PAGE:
Epstein Guards Face No Jail in Plea Deal

Two federal Bureau of Prison guards charged with watching over suspected sex trafficker Jeffrey Epstein the night he died will not face any jail time after pleading guilty to falsifying records and “neglecting their duties,” a federal judge ruled Tuesday.

Officers Tova Noel and Michael Thomas admitted they slept and surfed the Internet the night Jeffrey Epstein committed suicide in his cell at the Metropolitan Correctional Center in Manhattan while awaiting trial on sex trafficking charges in August 2019, USA Today reported.

The pair entered into deferred prosecution agreements where they admitted falsifying documents to show that they had completed patrols of the cells.

According to the report, U.S. District Judge Analisa Torres held a virtual hearing and decided that the officers will serve six months of supervised release and complete 100 hours of community service, which, if satisfied, will mean the criminal charges against them will be dropped.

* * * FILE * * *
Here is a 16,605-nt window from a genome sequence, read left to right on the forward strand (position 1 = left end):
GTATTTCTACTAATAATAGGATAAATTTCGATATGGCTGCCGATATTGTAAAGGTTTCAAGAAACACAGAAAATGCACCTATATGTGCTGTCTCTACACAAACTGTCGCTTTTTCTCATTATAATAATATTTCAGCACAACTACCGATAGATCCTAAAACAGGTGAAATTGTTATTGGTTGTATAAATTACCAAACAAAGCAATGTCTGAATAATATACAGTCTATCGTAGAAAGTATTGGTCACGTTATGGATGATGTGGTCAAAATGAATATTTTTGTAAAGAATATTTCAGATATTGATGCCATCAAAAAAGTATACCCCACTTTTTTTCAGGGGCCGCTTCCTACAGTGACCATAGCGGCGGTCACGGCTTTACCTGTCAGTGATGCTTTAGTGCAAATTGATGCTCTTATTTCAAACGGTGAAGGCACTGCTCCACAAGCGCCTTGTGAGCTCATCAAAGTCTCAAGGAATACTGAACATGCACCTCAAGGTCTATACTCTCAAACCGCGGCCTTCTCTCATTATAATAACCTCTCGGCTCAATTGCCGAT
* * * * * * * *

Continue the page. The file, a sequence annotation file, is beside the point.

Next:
“This offers you a chance to avoid a criminal conviction,” Torres said. “I trust you will take full advantage of the opportunity.”

Prosecutors issued a letter to the judge last week that said the agreements would allow that “the interests of justice will best be served by deferring prosecution in this District.”

A surveillance video at the prison showed the officers not conducting five required inmate checks between 10:30 p.m. and 6:30 a.m. between Aug. 9-10, 2019.

The video did allegedly show the officers asleep at their desks during the night, the report said.

Federal officers arrested Epstein, a well-known financier with associations to many powerful and famous people, on July 6, 2019, for paying teenage girls for sex and then using them to recruit others between 2002-2005, according to a Time story in 2019.

According to the story, Epstein, 66 at the time of his arrest, abused his victims at homes in New York and Palm Beach, Florida during the period.

“Moreover, and in order to maintain and increase his supply of victims, Epstein also paid certain of his victims to recruit additional girls to be similarly abused by Epstein,” prosecutors wrote in the July 8 indictment. “In this way, Epstein created a vast network of underage victims for him to sexually exploit in locations including New York and Palm Beach.”

According to the report, Epstein had previously entered a plea deal in 2008 for sexually abusing underage girls that kept him out of federal prison.

The mysterious nature surrounding his suicide fueled speculation that he was murdered in his cell to avoid a public trial, but no evidence supporting that assertion has come to light.

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